QUESTION OF THE DAY A 3-month-old girl is brought to the pediatrician due to fussiness and lethargy. According to the parents, the baby was just fine until the mother needed to return to work, and the baby was being switched from breast milk to baby foods, formula, and fruit juices. At that time, the child cried while feeding, sometimes vomited, and had been lethargic. The baby’s appetite seemed to have worsened. The parents thought that if only formula was used, the baby was better, but they really could not remember. Which possible enzyme defect might lead to this case presentation?...

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Case study- Pellagra

QUESTION OF THE DAY A 56 – year-old male on Isoniazid therapy for tuberculosis has developed rashes on the exposed parts of the body. History is also suggestive of disoriented memory and diarrhea. The patient has been diagnosed with pellagra. Pellagra is known to manifest in individuals deficient of niacin. What is the correlation of Isoniazid therapy and niacin deficiency? A. Isoniazid inhibits biological activation of niacin B. Isoniazid prevents absorption of niacin C. Isoniazid promotes excessive excretion of niacin D. Isoniazid inhibits endogenous synthesis of niacin E. Isoniazid acts a competitive inhibitor of niacin Answer- D- Isoniazid inhibits the...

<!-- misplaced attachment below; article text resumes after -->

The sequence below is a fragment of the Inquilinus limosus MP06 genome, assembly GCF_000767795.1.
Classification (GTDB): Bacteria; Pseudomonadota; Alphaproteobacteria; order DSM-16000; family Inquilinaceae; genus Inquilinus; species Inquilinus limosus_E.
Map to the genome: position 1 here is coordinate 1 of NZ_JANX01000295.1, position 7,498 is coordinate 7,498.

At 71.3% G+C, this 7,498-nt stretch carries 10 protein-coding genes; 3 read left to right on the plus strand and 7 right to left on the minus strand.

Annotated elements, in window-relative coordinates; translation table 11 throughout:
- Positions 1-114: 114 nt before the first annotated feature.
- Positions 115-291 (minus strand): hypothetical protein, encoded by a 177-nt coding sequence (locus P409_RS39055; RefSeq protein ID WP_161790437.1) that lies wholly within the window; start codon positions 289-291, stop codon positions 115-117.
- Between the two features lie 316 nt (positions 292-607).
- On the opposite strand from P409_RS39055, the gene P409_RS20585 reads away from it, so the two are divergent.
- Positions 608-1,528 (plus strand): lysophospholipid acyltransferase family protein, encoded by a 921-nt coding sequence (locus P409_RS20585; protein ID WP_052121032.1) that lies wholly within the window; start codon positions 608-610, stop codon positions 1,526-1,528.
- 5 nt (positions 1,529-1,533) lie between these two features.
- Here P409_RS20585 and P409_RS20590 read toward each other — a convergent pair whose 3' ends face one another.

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Case study Malignant hyperthermia (Electron transport chain and oxidative phosphorylation)

Case details A 23-year-old college foot ball player sustains a compound fracture on the field. He is taken to surgery, during which the anesthesiologist notes a significantly increased body temperature (102 0 F). The operation is terminated without completion, as malignant hyperthermia is suspected. Which of the following components of ETC is likely to be responsible for this phenomenon? A. Complex I B. Complex II C. Complex III D. Complex IV E.  ATP synthase complex Answer- The right answer is- E- ATP Synthase complex. Patients with malignant hyperthermia experience uncoupling of oxidative phosphorylation . OXIDATIVE PHOSPHORYLATION Chemiosmosis- As the electrons...